It’s Business Time in mice and men

4 minute read

Ever feel a slave to your libido? That’s your little rodent brain talking, right there.

I am old enough for the following words, spoken by the late, great Barry White at the start of his … *ahem* … seminal hit, Can’t get enough of your love, babe, to reduce me to a puddle:

“I’ve heard people say that too much of anything is not good for you, baby, but I don’t know about that … There’s many times that we’ve loved, and shared love and made love … it doesn’t seem to me like it’s enough, it’s just not enough.”

He was a cunning old fox, was Barry. His big hits all started the same way. That dark, deep voice whispering sweet nothings before cranking up the disco beat. Go on, open Spotify, look ’em up. You’re the first, the last, my everything … And I challenge you to survive the first minute of Never, never gonna give you up without a lift in heart rate.

It’s involuntary, people. And maybe it’s not Barry White for you. Maybe it’s Prince, or Aretha, or Johnny Mathis, or Tony Bennett or Beyonce, or Etta James. Whatever, the point is it tickles that little bit of your brain that turns on your turn-on switch.

Where are you going with all this over-sharing, Cate? I hear you cry.

I’m going where I always go when given free rein over this Back Page, readers.

Mice. I’m going to mice.

Stanford University researchers have set out to find the centre of all things lusty in the brain, and naturally they’ve turned to our furry scientific partners in crime for the answers. In this case sweet little virgin male mice.

Nirao Shah, Stanford professor of psychiatry and neurobiology and the senior author of the study published in Cell, and his colleagues found, buried in mice brains just above the roof of the mouth, tiny neural connections that are tasked with processing information from the outside world.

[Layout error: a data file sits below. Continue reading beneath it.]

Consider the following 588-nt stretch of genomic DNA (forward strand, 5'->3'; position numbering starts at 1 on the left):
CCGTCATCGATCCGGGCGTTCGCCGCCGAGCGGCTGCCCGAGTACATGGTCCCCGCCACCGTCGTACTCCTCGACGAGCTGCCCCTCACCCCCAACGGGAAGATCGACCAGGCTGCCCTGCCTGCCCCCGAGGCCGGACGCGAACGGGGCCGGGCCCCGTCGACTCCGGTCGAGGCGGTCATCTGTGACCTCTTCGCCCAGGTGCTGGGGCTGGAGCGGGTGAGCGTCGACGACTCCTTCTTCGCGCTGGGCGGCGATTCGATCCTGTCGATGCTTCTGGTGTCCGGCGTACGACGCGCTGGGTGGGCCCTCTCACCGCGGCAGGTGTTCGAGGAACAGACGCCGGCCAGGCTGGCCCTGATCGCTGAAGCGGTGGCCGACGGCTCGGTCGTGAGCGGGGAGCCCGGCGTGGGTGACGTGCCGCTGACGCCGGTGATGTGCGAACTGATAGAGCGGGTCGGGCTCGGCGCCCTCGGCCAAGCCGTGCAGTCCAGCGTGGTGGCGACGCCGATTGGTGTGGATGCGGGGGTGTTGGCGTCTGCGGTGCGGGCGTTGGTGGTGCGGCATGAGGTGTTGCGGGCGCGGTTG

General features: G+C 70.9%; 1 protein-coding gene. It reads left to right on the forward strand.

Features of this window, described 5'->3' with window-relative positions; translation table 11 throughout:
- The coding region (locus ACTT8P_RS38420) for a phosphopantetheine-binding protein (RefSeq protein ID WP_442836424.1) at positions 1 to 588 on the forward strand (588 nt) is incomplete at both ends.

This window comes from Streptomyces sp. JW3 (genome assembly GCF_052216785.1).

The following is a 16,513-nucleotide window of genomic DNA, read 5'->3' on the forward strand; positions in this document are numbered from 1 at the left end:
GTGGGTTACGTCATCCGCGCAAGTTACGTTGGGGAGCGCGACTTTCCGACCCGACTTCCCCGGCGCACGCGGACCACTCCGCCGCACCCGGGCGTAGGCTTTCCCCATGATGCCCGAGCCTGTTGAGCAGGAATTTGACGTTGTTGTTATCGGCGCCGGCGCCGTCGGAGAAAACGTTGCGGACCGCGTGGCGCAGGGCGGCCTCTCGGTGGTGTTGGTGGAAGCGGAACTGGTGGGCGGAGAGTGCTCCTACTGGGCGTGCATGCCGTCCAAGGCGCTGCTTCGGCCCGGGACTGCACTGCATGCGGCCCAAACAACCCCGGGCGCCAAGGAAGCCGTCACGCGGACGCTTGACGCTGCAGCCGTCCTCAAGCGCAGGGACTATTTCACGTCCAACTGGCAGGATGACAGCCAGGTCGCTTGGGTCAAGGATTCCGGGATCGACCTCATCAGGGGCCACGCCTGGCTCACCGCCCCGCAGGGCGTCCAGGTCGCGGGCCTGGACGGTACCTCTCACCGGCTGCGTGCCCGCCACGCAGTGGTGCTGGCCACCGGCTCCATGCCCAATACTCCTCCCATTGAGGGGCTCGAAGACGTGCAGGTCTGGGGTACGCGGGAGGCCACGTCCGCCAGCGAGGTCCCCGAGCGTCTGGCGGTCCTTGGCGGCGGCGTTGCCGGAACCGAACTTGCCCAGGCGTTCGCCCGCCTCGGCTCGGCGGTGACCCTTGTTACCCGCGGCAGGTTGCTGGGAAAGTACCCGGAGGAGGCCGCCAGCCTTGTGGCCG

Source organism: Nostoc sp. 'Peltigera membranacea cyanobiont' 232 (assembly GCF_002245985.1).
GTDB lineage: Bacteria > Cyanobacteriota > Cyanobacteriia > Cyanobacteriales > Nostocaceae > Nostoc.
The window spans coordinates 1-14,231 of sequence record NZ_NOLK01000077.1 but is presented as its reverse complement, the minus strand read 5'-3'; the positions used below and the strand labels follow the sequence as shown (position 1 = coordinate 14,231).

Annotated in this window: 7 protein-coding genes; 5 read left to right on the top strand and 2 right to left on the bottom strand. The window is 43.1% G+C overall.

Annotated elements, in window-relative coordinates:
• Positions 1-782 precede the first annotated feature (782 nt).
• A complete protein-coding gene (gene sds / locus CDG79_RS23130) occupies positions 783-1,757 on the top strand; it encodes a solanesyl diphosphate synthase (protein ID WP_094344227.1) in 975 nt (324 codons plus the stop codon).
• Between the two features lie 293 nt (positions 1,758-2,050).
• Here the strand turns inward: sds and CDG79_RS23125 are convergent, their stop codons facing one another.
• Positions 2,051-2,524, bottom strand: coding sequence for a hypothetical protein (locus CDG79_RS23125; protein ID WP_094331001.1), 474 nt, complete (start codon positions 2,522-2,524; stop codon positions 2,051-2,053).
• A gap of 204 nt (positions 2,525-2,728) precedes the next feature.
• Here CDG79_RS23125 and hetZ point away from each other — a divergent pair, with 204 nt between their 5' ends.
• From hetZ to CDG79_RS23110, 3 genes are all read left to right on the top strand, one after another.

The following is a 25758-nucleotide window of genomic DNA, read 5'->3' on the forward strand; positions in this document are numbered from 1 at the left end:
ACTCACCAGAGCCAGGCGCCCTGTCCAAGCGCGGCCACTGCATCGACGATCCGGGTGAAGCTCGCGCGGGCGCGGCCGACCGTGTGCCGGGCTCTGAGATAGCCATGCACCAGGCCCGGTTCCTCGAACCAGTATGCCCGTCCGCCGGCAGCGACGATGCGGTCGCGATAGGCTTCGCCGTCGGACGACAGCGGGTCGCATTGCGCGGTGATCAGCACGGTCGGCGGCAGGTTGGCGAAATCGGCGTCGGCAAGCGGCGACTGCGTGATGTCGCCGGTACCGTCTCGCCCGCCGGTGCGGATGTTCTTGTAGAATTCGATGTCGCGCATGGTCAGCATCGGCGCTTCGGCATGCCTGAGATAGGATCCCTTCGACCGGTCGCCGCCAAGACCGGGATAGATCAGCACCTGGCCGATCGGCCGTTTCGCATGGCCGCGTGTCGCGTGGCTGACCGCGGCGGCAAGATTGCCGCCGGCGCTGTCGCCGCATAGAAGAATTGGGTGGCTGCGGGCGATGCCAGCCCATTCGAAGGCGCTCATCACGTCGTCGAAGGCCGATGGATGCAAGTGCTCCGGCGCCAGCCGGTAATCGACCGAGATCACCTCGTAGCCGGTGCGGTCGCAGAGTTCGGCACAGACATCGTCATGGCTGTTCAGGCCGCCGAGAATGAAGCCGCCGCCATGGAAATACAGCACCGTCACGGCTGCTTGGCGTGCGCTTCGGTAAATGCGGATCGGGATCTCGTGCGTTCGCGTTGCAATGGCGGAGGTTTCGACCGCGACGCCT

They tell a male mouse whether another mouse is female and feeling flirty. If the answer is yes, this good news is relayed to an adjacent set of brain cells, located on the same circuit, which releases a small protein, called Substance P.

Substance P binds to receptors in Mr Mouse’s preoptic hypothalamus which makes them increasingly active. Substance P is, in other words, the Barry White of mouse sex.

“It tells them that this is a potential mate, and ‘you can now start thinking about starting to mate with them’,” said Professor Shah.

Normally, it turns out, male mice are slow to warm up, taking 10 to 15 minutes before … *ahem* … mounting. Afterwards, they take a five-day break before regaining interest.

But when Substance Barry White was infused directly into mice brains, the animals got going straight away. They even made the moves on lab equipment, namely plastic tubes adorned with toy mouse tails.


And what does all this do for human healthcare, I again hear you cry.

According to the authors the findings could lead to human drugs that regulate these circuits. They would be quite different from existing drugs, like Viagra, that enhance blood flow to counter erectile dysfunction. Instead, they would act like rheostats, inhibiting the urge in men with hypersexual libidos or boosting it in those who lack lust.

For the findings to have biomedical usefulness, he said, Substance Barry White must first be found in similar neurons in humans.

“Now we know where to look for it,” he said, “and what to look for.”

Crank up the stereo first, Professor Shah. Give yourself a head start.

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